Burch’s theorem

Let A be an r x (r – 1) matrix. Set δ_i = (-1)^i times the determinant of the (r – 1) x (r – 1) matrix you get by deleting the ith row. Then we have the equality

(◊) (δ_1, …, δ_r) A = 0.

Let I be an ideal in a Noetherian regular local ring R with dim(R) = dim(R/I) + 2 = depth(R/I) + 2. Then I has a minimal resolution of the form

0 —> R^{r – 1} —> R^r —> I —> 0

where r is the minimal number of generators for I. Denote A the matrix defining the map R^{r – 1} —> R^r. In this situation Burch’s theorem tells us that I is generated by the δ_i, and in fact the map R^r —> I is (up to a unit) given by the row vector (δ_1, …, δ_r).

Why is this useful? Well, suppose you want to deform R/I (see this post). It is often easy to see that there are lots of deformations, but what isn’t so easy is to prove that there are any unobstructed deformations. But in the situation above we can just choose a family of matrices A(t) formally depending on an auxiliary parameter t. Then the minors δ_1(t), …, δ_r(t) of A(t) generate an ideal I(t) in R[[t]]. Then R[[t]]/I(t) is a flat deformation of R/I by the criterion from the post on deformation theory: all the relations lift to R[[t]] because the equation (◊) is universal and hence holds also for our matrix A(t).

As an example consider a fat point in C^2, for example given by the ideal I = (x^n, x^{n – 1}y, x^{n – 2}y^2, …, y^n). The matrix A is the matrix whose ith column look is (0, …, 0, x, -y, 0, …, 0) with x in the ith spot. We can deform this by picking (0, …, 0, x – ta_i, -y + tb_i, 0, …, 0) with a_i, b_i 2n pairwise distinct complex numbers. The deformed scheme for t = 1 has n(n + 1)/2 reduced points, namely the points (a_i, b_j) with j ≥ i.

In fact you can show that any deformation is given by deforming the matrix (by applying the Burch’s theorem which is more general than what I said above to the resolution of the deformed ideal), and hence all deformations are unobstructed and the deformation space of the singularity defined by I is smooth. This in particular shows that the Hilbert scheme of points of a smooth surface is smooth.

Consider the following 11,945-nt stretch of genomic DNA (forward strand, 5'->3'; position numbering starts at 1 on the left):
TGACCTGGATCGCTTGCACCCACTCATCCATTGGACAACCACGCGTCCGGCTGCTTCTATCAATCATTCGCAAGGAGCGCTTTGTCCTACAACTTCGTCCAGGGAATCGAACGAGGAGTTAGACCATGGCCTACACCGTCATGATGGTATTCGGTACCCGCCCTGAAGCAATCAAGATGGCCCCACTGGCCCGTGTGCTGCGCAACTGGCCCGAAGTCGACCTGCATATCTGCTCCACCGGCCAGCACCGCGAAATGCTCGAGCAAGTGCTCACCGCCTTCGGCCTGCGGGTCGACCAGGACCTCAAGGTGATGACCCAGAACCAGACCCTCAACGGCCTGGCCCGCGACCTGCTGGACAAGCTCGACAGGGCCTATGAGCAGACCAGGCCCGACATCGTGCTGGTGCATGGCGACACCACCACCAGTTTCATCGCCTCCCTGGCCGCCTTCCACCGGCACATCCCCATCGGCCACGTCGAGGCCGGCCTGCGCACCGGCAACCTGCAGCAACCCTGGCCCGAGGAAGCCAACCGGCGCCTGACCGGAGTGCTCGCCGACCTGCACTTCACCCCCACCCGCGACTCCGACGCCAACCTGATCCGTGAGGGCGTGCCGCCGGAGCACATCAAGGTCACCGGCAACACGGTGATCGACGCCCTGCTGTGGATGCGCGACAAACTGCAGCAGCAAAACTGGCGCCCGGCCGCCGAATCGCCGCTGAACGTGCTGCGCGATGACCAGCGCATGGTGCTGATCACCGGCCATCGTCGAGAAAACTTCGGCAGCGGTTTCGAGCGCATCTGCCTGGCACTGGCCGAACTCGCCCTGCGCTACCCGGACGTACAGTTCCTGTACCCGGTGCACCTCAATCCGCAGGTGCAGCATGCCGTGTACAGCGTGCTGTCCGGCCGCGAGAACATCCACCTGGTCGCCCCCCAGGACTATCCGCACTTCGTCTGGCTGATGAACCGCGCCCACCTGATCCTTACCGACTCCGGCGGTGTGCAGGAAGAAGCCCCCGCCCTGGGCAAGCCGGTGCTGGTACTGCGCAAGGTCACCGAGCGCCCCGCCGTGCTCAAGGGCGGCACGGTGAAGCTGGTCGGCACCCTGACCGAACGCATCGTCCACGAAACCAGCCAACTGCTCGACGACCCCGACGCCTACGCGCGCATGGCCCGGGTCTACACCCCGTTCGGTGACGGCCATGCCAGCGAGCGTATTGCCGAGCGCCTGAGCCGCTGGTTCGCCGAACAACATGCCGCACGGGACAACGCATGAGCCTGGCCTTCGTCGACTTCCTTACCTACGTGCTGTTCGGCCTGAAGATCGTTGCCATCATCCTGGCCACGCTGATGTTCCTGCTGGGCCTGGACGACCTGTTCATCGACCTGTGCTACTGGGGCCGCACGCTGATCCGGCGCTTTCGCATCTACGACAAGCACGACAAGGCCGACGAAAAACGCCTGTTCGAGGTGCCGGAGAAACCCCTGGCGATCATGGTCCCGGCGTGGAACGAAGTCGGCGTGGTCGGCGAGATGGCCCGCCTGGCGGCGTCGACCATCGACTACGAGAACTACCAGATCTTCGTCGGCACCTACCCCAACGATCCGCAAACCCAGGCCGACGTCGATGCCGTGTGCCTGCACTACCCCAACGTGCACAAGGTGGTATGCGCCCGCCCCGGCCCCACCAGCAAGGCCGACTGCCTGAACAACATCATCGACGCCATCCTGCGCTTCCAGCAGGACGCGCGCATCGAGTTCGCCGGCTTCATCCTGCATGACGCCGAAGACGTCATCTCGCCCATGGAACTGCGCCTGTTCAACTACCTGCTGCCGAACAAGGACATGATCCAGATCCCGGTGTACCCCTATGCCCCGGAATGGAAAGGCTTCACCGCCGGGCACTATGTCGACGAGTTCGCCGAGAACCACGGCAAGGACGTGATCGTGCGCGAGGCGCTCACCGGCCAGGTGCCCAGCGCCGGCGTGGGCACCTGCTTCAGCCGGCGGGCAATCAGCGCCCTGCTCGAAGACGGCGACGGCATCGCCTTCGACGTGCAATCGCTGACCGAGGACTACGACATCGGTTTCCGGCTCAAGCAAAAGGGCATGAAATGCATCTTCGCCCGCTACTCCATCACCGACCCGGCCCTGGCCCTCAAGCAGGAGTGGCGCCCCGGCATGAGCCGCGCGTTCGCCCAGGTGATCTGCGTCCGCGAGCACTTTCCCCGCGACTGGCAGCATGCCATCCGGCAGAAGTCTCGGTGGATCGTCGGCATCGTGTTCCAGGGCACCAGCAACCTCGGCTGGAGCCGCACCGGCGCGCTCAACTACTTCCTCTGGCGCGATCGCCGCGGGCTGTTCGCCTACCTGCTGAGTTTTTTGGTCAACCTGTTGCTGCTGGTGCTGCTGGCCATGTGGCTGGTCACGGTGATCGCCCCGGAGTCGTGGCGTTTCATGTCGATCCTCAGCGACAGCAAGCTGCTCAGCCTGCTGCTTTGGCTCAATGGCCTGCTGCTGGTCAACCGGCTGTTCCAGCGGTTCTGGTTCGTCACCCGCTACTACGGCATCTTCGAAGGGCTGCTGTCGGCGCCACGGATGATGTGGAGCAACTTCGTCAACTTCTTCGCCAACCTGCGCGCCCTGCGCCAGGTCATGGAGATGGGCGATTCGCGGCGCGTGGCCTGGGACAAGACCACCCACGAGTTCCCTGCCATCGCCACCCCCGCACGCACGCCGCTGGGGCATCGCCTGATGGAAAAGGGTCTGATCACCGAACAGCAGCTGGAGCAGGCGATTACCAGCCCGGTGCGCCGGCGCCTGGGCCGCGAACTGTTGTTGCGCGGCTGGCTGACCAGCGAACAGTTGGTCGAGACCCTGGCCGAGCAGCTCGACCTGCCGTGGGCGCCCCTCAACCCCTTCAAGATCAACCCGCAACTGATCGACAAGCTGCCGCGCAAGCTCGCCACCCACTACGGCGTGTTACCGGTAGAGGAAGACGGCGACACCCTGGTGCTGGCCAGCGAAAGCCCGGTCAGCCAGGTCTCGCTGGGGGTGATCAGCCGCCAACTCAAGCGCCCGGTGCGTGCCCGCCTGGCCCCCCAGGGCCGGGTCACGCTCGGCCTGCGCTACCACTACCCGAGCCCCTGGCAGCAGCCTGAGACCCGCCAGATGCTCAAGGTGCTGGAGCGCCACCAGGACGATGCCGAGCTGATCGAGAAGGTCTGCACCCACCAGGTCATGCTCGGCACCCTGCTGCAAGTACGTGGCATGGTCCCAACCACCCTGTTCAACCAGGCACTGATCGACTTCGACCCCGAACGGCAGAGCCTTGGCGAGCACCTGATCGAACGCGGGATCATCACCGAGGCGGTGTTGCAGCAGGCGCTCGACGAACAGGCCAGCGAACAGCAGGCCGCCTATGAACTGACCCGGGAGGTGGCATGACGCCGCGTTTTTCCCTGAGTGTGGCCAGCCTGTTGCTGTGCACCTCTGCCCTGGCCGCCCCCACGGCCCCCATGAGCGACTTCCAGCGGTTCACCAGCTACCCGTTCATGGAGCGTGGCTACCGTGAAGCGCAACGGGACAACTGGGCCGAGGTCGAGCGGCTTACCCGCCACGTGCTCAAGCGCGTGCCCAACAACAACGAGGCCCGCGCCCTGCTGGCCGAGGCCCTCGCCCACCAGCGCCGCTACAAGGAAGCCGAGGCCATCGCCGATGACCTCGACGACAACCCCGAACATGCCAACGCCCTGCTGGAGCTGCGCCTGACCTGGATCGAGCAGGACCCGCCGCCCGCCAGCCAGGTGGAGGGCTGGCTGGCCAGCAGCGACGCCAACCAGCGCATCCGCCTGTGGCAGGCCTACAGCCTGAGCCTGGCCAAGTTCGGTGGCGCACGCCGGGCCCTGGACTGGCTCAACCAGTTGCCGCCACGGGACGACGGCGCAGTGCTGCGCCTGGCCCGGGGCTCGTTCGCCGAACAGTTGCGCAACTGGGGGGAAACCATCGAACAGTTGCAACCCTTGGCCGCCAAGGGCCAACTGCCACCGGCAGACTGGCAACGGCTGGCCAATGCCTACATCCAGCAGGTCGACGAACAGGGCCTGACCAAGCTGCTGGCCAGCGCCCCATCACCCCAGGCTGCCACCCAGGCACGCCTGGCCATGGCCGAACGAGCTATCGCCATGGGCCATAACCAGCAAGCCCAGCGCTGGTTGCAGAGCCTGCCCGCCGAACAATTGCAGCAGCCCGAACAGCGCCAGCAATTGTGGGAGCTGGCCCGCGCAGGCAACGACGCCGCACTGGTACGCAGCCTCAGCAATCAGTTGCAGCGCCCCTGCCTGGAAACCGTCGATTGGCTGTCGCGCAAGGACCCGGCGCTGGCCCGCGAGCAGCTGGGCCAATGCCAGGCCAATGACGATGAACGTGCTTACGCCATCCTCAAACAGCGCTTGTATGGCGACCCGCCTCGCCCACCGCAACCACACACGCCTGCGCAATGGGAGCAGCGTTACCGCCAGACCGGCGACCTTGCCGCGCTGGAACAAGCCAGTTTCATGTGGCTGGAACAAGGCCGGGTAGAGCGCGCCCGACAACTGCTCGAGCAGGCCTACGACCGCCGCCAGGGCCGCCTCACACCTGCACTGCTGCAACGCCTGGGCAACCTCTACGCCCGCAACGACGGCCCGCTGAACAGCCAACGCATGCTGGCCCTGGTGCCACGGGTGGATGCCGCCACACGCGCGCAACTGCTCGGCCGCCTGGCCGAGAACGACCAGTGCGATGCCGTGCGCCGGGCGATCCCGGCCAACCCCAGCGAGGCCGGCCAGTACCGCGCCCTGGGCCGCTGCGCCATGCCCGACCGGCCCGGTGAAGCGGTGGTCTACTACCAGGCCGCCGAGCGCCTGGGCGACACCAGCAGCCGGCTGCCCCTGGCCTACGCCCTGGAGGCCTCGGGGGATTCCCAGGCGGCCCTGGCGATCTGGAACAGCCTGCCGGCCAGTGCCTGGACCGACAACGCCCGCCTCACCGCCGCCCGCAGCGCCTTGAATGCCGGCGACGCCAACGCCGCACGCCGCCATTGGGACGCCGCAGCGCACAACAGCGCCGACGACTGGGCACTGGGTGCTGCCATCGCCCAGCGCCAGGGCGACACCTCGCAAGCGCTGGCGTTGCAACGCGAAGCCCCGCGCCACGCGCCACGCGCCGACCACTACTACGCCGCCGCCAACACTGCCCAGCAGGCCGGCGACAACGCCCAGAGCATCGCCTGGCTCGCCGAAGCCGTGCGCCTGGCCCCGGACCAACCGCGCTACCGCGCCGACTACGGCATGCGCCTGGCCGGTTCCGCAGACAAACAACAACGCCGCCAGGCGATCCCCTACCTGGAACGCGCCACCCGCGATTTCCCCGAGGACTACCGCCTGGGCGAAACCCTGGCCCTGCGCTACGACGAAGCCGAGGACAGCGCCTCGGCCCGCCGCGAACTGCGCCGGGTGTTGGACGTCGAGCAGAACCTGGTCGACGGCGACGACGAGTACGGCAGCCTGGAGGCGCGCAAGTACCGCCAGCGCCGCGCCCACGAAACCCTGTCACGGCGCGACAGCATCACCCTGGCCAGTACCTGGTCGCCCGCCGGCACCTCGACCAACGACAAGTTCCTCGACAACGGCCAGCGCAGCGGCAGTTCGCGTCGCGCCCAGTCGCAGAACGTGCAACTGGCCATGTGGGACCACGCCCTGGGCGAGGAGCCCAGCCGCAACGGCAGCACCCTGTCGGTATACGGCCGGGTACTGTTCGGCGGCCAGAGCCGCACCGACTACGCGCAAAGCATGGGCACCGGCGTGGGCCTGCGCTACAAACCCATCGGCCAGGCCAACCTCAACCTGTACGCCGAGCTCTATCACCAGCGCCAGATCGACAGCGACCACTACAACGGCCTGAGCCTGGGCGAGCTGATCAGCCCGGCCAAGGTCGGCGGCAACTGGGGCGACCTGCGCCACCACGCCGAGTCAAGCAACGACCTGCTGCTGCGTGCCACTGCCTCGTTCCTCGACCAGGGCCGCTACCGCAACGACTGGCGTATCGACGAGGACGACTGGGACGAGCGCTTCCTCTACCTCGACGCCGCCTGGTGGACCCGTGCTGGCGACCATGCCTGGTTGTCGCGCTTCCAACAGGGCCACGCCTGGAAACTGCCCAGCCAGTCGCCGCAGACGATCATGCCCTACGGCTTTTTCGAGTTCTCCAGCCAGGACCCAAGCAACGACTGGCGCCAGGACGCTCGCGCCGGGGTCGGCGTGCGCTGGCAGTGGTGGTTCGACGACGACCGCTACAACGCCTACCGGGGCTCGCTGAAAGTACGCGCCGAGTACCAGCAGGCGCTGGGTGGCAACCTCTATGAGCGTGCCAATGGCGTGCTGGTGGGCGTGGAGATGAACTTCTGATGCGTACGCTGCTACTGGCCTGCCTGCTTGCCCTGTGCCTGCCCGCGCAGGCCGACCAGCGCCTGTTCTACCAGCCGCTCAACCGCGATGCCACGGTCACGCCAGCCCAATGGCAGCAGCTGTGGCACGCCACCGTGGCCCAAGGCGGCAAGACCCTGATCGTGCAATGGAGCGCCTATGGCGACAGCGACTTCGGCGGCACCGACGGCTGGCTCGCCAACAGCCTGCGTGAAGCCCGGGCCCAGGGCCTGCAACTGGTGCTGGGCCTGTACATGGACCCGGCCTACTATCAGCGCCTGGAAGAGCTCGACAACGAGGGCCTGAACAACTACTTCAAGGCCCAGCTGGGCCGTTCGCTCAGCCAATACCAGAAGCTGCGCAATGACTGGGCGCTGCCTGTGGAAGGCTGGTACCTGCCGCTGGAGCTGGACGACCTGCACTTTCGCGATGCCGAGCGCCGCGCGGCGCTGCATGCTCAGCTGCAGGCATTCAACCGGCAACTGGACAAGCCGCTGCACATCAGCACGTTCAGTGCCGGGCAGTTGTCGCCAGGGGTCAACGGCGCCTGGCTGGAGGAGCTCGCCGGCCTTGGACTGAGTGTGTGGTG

4 thoughts on “Burch’s theorem

  1. Do you remember the precise distinction between the the Hilbert-Burch theorem and the Hilbert-Schaps theorem? I believe in Artin’s “Deformations of Singularities”, he refers to something close to the above as Hilbert-Schaps. But other authors call this Hilbert-Burch (or just Burch’s Theorem). Anyway, in addition to smoothness of Hilb^n of a smooth surface (“Fogarty’s theorem”), this seems to come up every time one studies codimension 2, Cohen-Macaulay subschemes of a regular scheme — by “Hilbert-Schaps-Burch” these are always “locally unobstructed”.

    • The name I took from the paper “Lifting modules and a theorem on finite free resolutions” by Buchsbaum and Eisenbud. It is in her paper “On ideals of finite homological dimension in local rings”, Proc. Cam. Phil. Soc. 64 (1968), 941–946.

      Yes, one of the goals of the post was to explain why Burch’s theorem means deformations of codimension 2 CM subschemes of smooth affine schemes are unobstructed. But now I see that the message might have been obscured by my example of fat points in C^2. Thanks for pointing this out!

  2. Pingback: Unobstructed in codimension 3 | Stacks Project Blog

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